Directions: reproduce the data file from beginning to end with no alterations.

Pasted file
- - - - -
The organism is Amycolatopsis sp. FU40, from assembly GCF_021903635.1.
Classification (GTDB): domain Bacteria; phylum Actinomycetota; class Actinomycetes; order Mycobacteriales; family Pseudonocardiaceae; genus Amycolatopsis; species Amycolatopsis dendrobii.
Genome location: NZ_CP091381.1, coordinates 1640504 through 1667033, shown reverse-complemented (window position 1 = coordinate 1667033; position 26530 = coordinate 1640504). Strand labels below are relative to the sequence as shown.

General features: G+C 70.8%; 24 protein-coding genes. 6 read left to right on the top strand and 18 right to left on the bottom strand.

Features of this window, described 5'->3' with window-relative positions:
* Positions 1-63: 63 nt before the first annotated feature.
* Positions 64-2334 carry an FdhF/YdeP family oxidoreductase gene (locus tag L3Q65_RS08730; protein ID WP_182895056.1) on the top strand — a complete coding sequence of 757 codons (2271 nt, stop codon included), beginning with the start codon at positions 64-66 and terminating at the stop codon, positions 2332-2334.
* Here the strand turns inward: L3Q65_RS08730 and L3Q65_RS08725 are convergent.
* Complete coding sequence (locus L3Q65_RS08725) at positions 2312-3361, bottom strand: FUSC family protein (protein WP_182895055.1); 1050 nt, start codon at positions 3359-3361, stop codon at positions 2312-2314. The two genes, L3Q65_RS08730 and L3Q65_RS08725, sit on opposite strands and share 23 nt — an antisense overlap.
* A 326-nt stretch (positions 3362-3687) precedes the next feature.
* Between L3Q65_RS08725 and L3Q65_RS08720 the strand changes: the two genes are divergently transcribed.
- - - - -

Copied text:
The organism is Amycolatopsis sp. FU40, from assembly GCF_021903635.1.
Classification (GTDB): domain Bacteria; phylum Actinomycetota; class Actinomycetes; order Mycobacteriales; family Pseudonocardiaceae; genus Amycolatopsis; species Amycolatopsis dendrobii.
Genome location: NZ_CP091381.1, coordinates 1640504 through 1667033, shown reverse-complemented (window position 1 = coordinate 1667033; position 26530 = coordinate 1640504). Strand labels below are relative to the sequence as shown.

General features: G+C 70.8%; 24 protein-coding genes. 6 read left to right on the top strand and 18 right to left on the bottom strand.

Features of this window, described 5'->3' with window-relative positions:
* Positions 1-63: 63 nt before the first annotated feature.
* Positions 64-2334 carry an FdhF/YdeP family oxidoreductase gene (locus tag L3Q65_RS08730; protein ID WP_182895056.1) on the top strand — a complete coding sequence of 757 codons (2271 nt, stop codon included), beginning with the start codon at positions 64-66 and terminating at the stop codon, positions 2332-2334.
* Here the strand turns inward: L3Q65_RS08730 and L3Q65_RS08725 are convergent.
* Complete coding sequence (locus L3Q65_RS08725) at positions 2312-3361, bottom strand: FUSC family protein (protein WP_182895055.1); 1050 nt, start codon at positions 3359-3361, stop codon at positions 2312-2314. The two genes, L3Q65_RS08730 and L3Q65_RS08725, sit on opposite strands and share 23 nt — an antisense overlap.
* A 326-nt stretch (positions 3362-3687) precedes the next feature.
* Between L3Q65_RS08725 and L3Q65_RS08720 the strand changes: the two genes are divergently transcribed.